Powell, a close adviser of Britain’s prime minister Tony Blair, wrote his memoir for people in the government. According to him, there are many theoretical, constitutional books that are useless, because they describe how things should be rather than how things are. What is great about Machiavelli is that he writes about reality, he ignores myths and cuts short superstitions. There are many factors about the Renaissance thinker that many politicians would not want to own up to. For instance, in Chapter 15, Machiavelli states: “it is necessary for a prince who wishes to maintain himself to learn how not to be good” [3]. In regard to this statement, John Powell further suggests that Machiavelli did not mean for a prince to go around and be evil, but rather to check his personal morality at the door when he becomes a leader. The phrase is equally relevant for managers and business executives; while personal morality is a good trait, when a leader is responsible for the entire organization, the greater good of his assets is more important than his own good as an individual. “It is necessary for the prince to be a fox, in order to recognize the traps, and a lion, in order to frighten the wolves”- this is one of Machiavelli’s most important lessons: a leader must be a lion, a courageous person but he also must be a fox, and have the intelligence to avoid traps. [3]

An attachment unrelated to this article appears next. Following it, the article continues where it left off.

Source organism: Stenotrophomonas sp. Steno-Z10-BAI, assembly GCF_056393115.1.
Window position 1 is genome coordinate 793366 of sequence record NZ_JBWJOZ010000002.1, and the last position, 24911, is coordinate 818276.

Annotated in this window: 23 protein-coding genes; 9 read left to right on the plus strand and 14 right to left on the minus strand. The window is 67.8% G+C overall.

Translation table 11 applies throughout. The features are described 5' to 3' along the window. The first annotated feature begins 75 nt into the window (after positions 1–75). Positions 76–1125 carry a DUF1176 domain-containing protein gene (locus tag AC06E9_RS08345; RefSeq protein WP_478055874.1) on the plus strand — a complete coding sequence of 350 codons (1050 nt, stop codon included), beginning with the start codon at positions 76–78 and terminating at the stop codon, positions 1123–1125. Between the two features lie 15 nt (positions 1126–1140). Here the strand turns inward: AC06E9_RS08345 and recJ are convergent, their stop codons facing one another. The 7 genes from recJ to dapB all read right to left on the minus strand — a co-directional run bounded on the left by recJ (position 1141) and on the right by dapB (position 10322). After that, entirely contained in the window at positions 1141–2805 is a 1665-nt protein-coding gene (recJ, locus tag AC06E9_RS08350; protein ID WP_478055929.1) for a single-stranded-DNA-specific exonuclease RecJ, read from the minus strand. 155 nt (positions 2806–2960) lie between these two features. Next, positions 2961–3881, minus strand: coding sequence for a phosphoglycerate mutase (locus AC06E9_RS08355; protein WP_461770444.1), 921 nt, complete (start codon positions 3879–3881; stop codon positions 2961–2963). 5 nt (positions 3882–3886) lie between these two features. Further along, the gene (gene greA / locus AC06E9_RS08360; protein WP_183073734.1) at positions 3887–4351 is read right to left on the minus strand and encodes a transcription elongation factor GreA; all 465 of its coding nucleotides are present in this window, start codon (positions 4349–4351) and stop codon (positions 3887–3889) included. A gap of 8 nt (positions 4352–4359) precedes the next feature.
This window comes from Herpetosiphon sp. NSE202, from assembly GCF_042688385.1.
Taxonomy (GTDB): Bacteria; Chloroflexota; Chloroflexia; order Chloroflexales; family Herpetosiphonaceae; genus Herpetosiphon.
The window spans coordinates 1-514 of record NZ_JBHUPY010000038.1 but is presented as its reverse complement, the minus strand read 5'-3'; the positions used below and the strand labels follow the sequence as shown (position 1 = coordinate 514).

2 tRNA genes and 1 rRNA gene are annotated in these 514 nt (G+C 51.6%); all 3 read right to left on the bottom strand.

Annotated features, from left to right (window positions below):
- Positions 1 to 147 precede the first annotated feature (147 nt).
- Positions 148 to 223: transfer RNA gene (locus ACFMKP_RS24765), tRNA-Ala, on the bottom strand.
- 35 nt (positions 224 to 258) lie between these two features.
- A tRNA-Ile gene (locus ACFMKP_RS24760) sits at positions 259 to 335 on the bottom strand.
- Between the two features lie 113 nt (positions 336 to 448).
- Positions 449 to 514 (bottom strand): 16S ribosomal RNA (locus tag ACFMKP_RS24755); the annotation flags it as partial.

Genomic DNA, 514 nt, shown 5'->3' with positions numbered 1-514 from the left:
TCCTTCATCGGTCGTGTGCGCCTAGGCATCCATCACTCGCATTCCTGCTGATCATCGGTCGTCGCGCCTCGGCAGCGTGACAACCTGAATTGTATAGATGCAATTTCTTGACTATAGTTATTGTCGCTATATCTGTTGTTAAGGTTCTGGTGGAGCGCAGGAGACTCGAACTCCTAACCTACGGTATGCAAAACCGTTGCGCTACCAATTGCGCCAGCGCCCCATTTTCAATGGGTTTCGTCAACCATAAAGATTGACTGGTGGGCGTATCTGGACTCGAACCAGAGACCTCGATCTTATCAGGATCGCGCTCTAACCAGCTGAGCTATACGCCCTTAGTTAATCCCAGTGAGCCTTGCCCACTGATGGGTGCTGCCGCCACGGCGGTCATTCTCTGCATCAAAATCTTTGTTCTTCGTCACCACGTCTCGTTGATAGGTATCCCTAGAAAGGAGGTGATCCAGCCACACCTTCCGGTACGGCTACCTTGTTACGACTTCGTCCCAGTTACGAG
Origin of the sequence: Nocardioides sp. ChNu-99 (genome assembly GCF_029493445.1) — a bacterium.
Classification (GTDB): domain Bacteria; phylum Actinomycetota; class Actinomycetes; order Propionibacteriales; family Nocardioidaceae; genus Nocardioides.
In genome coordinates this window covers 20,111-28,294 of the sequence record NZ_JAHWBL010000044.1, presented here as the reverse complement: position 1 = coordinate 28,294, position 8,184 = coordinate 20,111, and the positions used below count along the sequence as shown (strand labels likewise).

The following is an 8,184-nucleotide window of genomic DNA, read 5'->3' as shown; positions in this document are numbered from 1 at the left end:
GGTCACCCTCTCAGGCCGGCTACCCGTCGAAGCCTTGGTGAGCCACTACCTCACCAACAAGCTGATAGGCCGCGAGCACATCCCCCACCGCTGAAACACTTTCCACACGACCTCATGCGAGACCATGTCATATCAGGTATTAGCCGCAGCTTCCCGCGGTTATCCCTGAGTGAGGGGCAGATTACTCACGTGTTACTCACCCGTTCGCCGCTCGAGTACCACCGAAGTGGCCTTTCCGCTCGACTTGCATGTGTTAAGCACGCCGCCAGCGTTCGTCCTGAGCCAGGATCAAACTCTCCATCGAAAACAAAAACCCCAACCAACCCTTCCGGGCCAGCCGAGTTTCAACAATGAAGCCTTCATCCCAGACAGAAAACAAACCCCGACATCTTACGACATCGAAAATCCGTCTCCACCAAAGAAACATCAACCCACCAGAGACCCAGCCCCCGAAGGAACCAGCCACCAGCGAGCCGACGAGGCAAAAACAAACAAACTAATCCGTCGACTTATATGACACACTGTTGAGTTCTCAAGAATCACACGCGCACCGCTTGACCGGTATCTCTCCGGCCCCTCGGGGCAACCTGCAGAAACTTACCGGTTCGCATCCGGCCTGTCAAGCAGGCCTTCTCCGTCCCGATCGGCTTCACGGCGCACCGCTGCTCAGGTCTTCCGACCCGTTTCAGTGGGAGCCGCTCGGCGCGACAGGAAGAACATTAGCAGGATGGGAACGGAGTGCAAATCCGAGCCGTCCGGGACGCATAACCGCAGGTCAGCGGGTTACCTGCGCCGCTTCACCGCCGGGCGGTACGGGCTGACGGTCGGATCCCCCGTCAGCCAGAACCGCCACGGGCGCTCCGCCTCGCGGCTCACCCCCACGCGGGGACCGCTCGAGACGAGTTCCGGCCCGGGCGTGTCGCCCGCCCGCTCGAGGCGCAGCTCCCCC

Finally, Powell uses The Prince to draw lessons not only for political leaders, but for anyone who has access to the levers of power. [2]

Another writer that has brought The Prince into the modern world is Robert Greene. He used to work in Hollywood, and now writes bestselling books like “The 48 Laws of Power”. [4]

Greene looked at Machiavelli’s treatise as a great source of inspiration, connecting ideas from The Prince to nowadays politics and business. In the same manner Machiavelli advised the prince to think of ways to keep his citizens dependent on him, in regard to power, Greene states: “The ultimate power is the power to get people to do as you wish”. [5] The traditional way of looking at politics is veiled with concepts like: what’s good for the public, what are politicians’ intentions, of being altruistic and generous, and what Machiavelli did is remove all those concepts. The philosopher looked at the power as it was, watched the moves of various people on the chess board, making him the first person to come up with such pure and absolutely brilliant strategy. The power Machiavelli prescribed for the prince is greatly applied by modern leaders, although different types of leaders lead differently. There are leaders who go to office having high ideals, wanting to change things, believing that they are doing something for the good of the public but shortly understanding that they are dealing with a warfare. Leaders from this category can do very well if they are adaptable to the reality of things. The other type of leaders are beasts by nature, they are very Machiavellian, it is in their blood to influence others and to understand how the laws of power operate. So if one is in position of power, one must play the game; the dynamic doesn’t matter, it is either dictatorship or democracy.